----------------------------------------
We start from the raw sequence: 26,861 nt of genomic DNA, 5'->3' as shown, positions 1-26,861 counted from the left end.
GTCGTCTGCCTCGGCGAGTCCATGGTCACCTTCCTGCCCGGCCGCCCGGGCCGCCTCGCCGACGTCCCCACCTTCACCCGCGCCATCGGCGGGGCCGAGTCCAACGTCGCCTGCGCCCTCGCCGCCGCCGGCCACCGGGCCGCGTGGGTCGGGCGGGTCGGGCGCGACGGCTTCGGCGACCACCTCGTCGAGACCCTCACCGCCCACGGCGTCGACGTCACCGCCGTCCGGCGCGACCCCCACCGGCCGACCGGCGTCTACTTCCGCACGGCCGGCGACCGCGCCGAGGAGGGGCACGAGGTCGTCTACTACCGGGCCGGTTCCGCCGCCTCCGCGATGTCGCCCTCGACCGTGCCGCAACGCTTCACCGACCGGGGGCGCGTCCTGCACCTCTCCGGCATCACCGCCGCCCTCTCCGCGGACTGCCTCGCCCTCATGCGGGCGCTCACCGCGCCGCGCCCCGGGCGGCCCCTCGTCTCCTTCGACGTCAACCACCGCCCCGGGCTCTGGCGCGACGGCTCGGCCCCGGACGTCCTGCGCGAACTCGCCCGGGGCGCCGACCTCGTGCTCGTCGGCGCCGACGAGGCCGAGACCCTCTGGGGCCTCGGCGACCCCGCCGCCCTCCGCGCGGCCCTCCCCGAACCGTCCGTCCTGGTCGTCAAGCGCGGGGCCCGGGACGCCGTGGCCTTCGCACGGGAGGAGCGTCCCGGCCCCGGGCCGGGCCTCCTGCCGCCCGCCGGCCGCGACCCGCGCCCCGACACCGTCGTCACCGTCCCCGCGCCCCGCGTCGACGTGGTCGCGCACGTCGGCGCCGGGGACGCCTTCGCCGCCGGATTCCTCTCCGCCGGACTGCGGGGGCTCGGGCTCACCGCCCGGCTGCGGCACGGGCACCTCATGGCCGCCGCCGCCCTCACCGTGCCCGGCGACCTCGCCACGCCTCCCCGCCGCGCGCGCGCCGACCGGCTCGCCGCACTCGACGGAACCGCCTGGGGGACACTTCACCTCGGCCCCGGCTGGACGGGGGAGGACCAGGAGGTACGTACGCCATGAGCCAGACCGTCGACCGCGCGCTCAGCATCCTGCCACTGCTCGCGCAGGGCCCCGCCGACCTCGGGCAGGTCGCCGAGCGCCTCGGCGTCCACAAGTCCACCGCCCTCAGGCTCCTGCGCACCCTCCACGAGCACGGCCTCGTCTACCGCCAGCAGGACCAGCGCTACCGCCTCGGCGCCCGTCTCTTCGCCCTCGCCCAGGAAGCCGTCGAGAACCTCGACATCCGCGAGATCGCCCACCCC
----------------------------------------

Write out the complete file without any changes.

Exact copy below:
We start from the raw sequence: 26,861 nt of genomic DNA, 5'->3' as shown, positions 1-26,861 counted from the left end.
GTCGTCTGCCTCGGCGAGTCCATGGTCACCTTCCTGCCCGGCCGCCCGGGCCGCCTCGCCGACGTCCCCACCTTCACCCGCGCCATCGGCGGGGCCGAGTCCAACGTCGCCTGCGCCCTCGCCGCCGCCGGCCACCGGGCCGCGTGGGTCGGGCGGGTCGGGCGCGACGGCTTCGGCGACCACCTCGTCGAGACCCTCACCGCCCACGGCGTCGACGTCACCGCCGTCCGGCGCGACCCCCACCGGCCGACCGGCGTCTACTTCCGCACGGCCGGCGACCGCGCCGAGGAGGGGCACGAGGTCGTCTACTACCGGGCCGGTTCCGCCGCCTCCGCGATGTCGCCCTCGACCGTGCCGCAACGCTTCACCGACCGGGGGCGCGTCCTGCACCTCTCCGGCATCACCGCCGCCCTCTCCGCGGACTGCCTCGCCCTCATGCGGGCGCTCACCGCGCCGCGCCCCGGGCGGCCCCTCGTCTCCTTCGACGTCAACCACCGCCCCGGGCTCTGGCGCGACGGCTCGGCCCCGGACGTCCTGCGCGAACTCGCCCGGGGCGCCGACCTCGTGCTCGTCGGCGCCGACGAGGCCGAGACCCTCTGGGGCCTCGGCGACCCCGCCGCCCTCCGCGCGGCCCTCCCCGAACCGTCCGTCCTGGTCGTCAAGCGCGGGGCCCGGGACGCCGTGGCCTTCGCACGGGAGGAGCGTCCCGGCCCCGGGCCGGGCCTCCTGCCGCCCGCCGGCCGCGACCCGCGCCCCGACACCGTCGTCACCGTCCCCGCGCCCCGCGTCGACGTGGTCGCGCACGTCGGCGCCGGGGACGCCTTCGCCGCCGGATTCCTCTCCGCCGGACTGCGGGGGCTCGGGCTCACCGCCCGGCTGCGGCACGGGCACCTCATGGCCGCCGCCGCCCTCACCGTGCCCGGCGACCTCGCCACGCCTCCCCGCCGCGCGCGCGCCGACCGGCTCGCCGCACTCGACGGAACCGCCTGGGGGACACTTCACCTCGGCCCCGGCTGGACGGGGGAGGACCAGGAGGTACGTACGCCATGAGCCAGACCGTCGACCGCGCGCTCAGCATCCTGCCACTGCTCGCGCAGGGCCCCGCCGACCTCGGGCAGGTCGCCGAGCGCCTCGGCGTCCACAAGTCCACCGCCCTCAGGCTCCTGCGCACCCTCCACGAGCACGGCCTCGTCTACCGCCAGCAGGACCAGCGCTACCGCCTCGGCGCCCGTCTCTTCGCCCTCGCCCAGGAAGCCGTCGAGAACCTCGACATCCGCGAGATCGCCCACCCC